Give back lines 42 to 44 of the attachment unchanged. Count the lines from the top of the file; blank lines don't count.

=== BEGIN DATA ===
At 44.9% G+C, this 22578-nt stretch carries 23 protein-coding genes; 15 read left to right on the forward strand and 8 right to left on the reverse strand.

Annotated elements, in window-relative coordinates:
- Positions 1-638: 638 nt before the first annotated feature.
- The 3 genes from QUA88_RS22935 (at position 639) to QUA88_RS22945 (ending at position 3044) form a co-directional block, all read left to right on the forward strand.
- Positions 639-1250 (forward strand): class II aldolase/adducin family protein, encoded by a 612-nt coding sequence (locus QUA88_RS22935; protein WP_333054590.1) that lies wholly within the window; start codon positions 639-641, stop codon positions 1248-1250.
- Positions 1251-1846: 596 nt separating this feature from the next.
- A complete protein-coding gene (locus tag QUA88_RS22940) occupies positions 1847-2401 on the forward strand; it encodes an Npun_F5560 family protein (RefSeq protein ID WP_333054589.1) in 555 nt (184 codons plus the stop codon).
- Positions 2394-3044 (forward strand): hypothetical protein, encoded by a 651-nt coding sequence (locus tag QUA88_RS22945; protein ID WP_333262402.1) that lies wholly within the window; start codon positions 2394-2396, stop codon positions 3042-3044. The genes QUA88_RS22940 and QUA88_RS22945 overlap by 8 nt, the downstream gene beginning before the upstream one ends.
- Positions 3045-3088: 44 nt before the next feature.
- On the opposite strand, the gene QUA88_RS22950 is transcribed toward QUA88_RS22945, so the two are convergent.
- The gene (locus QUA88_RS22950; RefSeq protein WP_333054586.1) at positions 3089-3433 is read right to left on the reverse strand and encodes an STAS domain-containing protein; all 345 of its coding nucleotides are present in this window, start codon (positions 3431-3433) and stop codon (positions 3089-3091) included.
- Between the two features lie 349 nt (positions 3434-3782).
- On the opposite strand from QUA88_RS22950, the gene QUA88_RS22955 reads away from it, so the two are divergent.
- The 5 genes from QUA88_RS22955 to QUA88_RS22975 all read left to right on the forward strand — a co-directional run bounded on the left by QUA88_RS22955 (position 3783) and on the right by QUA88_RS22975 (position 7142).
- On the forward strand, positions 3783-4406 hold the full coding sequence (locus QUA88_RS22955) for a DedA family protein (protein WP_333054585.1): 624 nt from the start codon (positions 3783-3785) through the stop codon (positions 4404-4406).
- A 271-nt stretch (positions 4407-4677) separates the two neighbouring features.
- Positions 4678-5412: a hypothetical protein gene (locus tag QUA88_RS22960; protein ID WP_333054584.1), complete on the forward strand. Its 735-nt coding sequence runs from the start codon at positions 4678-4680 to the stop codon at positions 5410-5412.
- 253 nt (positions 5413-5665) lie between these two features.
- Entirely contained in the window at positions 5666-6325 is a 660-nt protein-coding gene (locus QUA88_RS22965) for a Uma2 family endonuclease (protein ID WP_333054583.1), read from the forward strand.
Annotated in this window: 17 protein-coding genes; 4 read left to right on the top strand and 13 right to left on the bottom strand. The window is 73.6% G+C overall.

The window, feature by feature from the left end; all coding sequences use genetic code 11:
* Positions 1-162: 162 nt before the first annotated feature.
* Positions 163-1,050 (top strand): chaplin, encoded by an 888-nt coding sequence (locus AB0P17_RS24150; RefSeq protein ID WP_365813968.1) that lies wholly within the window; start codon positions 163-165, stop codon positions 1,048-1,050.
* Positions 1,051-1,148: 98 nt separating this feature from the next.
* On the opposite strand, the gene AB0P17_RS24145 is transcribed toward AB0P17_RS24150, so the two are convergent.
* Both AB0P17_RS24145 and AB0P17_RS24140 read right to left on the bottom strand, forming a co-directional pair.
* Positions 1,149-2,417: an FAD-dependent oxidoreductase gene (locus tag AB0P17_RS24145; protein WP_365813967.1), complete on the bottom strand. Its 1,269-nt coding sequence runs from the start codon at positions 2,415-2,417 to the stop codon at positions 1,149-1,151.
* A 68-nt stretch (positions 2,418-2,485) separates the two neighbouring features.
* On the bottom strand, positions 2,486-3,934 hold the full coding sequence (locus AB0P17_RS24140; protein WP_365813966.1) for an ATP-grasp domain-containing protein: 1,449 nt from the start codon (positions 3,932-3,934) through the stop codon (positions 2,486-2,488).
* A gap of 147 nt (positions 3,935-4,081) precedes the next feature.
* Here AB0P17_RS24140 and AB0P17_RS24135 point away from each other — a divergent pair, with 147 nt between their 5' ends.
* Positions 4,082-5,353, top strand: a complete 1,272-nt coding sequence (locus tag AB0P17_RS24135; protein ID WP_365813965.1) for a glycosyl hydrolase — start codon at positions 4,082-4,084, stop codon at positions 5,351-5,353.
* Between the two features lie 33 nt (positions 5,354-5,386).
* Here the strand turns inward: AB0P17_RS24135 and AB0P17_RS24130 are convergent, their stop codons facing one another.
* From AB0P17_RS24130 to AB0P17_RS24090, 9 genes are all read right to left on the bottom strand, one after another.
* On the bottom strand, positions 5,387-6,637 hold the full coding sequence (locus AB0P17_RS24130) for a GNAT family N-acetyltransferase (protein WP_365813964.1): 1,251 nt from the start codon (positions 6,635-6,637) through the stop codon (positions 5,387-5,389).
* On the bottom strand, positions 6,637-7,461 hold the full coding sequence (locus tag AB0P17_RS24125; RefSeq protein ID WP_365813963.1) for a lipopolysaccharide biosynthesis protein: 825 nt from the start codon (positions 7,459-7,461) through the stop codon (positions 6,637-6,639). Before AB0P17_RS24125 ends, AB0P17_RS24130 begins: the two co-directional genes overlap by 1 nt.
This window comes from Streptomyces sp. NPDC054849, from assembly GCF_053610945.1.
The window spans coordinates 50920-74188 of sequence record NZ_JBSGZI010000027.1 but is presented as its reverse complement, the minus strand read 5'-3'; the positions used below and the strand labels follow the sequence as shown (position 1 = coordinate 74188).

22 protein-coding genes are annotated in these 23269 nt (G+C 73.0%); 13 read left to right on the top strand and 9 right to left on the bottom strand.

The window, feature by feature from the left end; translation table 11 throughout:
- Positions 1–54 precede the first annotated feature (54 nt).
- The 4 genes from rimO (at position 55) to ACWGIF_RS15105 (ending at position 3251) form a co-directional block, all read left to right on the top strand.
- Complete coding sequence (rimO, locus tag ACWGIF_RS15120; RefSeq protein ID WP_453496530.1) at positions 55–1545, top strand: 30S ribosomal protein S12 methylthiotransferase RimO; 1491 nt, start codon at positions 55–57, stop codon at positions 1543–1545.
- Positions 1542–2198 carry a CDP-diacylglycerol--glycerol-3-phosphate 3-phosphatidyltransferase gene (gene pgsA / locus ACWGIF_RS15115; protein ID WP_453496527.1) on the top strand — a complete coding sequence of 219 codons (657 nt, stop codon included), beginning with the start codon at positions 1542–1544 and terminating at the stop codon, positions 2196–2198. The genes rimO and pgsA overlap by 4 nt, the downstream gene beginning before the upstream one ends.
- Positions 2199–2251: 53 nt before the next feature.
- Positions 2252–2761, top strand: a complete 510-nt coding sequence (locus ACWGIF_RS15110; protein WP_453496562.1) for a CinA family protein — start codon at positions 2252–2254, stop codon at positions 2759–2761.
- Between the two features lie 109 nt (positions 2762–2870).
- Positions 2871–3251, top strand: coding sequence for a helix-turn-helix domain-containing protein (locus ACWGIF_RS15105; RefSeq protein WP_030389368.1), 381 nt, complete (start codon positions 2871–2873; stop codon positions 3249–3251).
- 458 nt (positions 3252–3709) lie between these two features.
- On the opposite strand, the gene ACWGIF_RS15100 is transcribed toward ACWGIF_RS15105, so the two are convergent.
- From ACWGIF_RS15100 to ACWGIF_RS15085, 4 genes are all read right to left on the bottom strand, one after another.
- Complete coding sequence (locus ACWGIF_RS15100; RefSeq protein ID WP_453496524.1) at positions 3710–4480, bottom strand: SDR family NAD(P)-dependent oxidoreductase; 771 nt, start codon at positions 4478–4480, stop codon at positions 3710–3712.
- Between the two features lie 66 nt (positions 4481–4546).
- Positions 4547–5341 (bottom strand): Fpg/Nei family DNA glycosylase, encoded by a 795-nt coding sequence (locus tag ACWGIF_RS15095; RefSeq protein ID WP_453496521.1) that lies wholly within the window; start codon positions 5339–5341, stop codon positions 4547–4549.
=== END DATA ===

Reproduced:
- Positions 1–54 precede the first annotated feature (54 nt).
- The 4 genes from rimO (at position 55) to ACWGIF_RS15105 (ending at position 3251) form a co-directional block, all read left to right on the top strand.
- Complete coding sequence (rimO, locus tag ACWGIF_RS15120; RefSeq protein ID WP_453496530.1) at positions 55–1545, top strand: 30S ribosomal protein S12 methylthiotransferase RimO; 1491 nt, start codon at positions 55–57, stop codon at positions 1543–1545.